Friday, August 20, 2010

An anarchist guide to relationships


[W]hen someone claims that there will be an anarchist future and it will include employer/employee relationships, I wonder what the hell kind of anarchist would agree to submit to the control of an employer. And I think back to the central conflict that made me an anarchist in the first place and wonder what kind of anarchy can exist with that kind of power imbalance. The answer, to my mind, is none.

Anarchism is a political philosophy concerned with questions of authority in any relationship. So anarchism can speak to any relationship -- between women and men, governments and citizens, employers and employees, etc. -- and ask questions about how power is distributed and whether such distribution can be justified vis-a-vis the preferences of its participants.

To describe oneself as "anarchist" can give others an idea of our general orientation toward relationships. For example, the current incarnation of this blog might be described as Marxist feminist in focus, anarchist in orientation, because it looks at particular relationships -- between capital and the individual, and women and whatever forms of authority are imposed on them -- through an anarchist approach.

Because anarchism's purpose is to detect and challenge illegitimate authority within relations such that power may be dispersed -- "thus broadening the scope of human freedom," in Chomsky's words -- anarchists naturally favor greater equality of power as opposed to less.

But it is important to remember that anarchism is first and foremost a process for evaluating relationships. If we are going to ask whether specific employer/employee relations are justified, the question must be posed to the participants in the relation. We can't approach the situation by declaring that it would be better if everyone lived in a commune. Maybe it would be better, but that is our judgment, and unless we are participating in the relation, our judgments aren't really relevant.

I often see anarchists make the mistake of judging others based on their own preconceptions of "what would be best" in situations they aren't a part of; they use "anarchism" as a yard stick by which to condemn or approve other people's choices, instead of as a methodology for determining what works best based on individual preferences within a group.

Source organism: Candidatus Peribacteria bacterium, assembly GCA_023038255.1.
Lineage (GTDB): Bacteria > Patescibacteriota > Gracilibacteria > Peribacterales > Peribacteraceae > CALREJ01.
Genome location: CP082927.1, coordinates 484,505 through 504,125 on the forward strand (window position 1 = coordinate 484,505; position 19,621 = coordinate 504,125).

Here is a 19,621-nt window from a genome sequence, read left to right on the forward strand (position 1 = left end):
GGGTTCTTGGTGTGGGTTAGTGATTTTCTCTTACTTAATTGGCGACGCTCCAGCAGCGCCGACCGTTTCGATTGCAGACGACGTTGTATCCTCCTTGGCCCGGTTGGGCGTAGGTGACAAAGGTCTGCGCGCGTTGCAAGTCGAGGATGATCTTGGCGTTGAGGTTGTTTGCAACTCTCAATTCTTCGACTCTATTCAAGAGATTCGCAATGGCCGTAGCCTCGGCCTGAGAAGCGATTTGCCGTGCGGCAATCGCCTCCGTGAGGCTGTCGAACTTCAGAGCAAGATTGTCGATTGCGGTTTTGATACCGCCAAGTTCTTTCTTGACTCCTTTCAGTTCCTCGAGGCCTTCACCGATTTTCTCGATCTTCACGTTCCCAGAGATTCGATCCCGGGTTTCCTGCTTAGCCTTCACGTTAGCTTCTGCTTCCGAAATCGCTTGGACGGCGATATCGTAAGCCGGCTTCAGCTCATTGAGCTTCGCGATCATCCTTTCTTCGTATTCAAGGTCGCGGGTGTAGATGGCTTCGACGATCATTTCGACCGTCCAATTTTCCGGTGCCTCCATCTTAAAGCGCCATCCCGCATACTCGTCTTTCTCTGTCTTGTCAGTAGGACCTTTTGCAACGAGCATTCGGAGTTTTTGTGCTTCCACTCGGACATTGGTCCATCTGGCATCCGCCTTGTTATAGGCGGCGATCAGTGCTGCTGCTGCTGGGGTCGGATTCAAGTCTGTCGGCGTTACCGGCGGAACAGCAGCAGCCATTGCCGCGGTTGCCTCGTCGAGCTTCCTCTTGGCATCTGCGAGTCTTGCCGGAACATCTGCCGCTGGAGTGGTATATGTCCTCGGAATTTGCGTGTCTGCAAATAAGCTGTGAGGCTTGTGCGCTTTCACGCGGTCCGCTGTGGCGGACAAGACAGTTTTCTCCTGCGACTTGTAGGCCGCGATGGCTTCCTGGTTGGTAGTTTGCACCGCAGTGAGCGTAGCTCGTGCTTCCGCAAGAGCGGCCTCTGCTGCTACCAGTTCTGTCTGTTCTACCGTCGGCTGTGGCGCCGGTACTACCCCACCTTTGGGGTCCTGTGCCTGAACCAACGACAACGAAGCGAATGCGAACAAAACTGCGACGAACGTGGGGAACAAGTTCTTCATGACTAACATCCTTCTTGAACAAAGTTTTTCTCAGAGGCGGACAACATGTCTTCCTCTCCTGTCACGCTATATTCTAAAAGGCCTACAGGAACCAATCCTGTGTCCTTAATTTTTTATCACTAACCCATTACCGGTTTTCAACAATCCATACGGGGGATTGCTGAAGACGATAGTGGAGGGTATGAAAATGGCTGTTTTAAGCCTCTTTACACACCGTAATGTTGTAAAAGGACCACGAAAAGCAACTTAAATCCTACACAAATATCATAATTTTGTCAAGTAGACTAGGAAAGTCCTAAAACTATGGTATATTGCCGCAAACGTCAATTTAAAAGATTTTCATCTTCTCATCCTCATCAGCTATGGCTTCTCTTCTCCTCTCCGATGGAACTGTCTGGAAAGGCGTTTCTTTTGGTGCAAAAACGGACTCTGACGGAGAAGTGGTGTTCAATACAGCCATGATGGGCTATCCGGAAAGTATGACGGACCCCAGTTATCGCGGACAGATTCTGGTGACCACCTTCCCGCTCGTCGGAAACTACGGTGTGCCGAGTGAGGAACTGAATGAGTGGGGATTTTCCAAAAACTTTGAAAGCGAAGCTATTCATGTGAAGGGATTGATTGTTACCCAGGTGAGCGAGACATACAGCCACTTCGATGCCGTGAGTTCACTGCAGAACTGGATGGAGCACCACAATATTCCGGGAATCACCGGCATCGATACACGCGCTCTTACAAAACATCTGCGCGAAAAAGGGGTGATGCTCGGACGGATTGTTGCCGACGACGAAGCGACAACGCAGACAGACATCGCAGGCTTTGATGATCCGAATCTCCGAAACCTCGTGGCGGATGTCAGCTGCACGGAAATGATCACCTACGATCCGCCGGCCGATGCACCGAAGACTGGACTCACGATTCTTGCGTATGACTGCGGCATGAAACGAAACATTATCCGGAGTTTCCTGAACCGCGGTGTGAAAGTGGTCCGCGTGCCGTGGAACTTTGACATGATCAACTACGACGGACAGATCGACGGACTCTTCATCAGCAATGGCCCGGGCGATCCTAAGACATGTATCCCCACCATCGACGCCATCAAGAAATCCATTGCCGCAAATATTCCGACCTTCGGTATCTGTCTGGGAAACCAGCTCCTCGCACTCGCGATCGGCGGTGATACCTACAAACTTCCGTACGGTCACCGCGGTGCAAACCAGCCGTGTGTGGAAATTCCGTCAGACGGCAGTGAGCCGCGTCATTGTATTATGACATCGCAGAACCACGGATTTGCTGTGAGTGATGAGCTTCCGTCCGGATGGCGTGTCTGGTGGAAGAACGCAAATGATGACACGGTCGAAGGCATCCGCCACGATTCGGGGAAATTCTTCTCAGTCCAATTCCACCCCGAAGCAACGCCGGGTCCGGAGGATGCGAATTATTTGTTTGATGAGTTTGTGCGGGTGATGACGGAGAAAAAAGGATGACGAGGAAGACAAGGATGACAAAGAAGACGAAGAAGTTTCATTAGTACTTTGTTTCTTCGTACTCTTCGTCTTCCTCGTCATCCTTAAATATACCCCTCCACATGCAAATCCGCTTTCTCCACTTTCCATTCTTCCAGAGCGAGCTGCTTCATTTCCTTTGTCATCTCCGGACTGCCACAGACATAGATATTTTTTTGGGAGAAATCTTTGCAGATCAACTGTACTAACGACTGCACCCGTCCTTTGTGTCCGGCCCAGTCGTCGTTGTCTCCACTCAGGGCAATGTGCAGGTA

When we talk about the relationship between employers and employees, there are plenty of good reasons to want to eliminate the distinction between those who own what is necessary for survival and those who submit to their terms. But that doesn't tell us anything about how to work towards this goal. It also draws no distinction between examples which conform to what their participants want vs. those that do not. In other words, if we decide as outsiders that we want to unionize an enterprise that basically conforms to the needs and expectations of its employees on the basis that employer/employee relations exist, we are committing ourselves to a fool's errand without the consent of the affected party.

There's likely to be great diversity in the forms of economic organization that one community might choose for itself in one part of the world vs. another community in another part. A community that is resisting the expropriation of communal lands may endorse different kinds of authority structures in their resistance efforts, as with the Indian Naxalites, than unionized autoworkers might in an entirely different context. The point isn't to look for one template to be superimposed on every situation, but to ensure that the model chosen enjoys legitimacy amongst its constituencies: we don't want to embrace a Leninist model that sidelines the concerns of women in India anymore than we want to endorse a syndicalist approach which does the same thing elsewhere.

Anarchism is not a doctrine; it is a way of thinking about relationships. Thinking about relationships should inform how we engage them. We won't know how to engage a relationship until we think about the particular circumstances in which it exists. There may be situations where employer/employee relations are justified, just as there may be cases where property rights are appropriate. We won't know until we understand the concerns of the people involved.


drip said...

Exactly. You go your way and I'll go mine. The trick is to to go our ways without coercion. If our way is the same, much the better for us.

Bruce said...

But are there really "entirely different contexts" in closely connected world?

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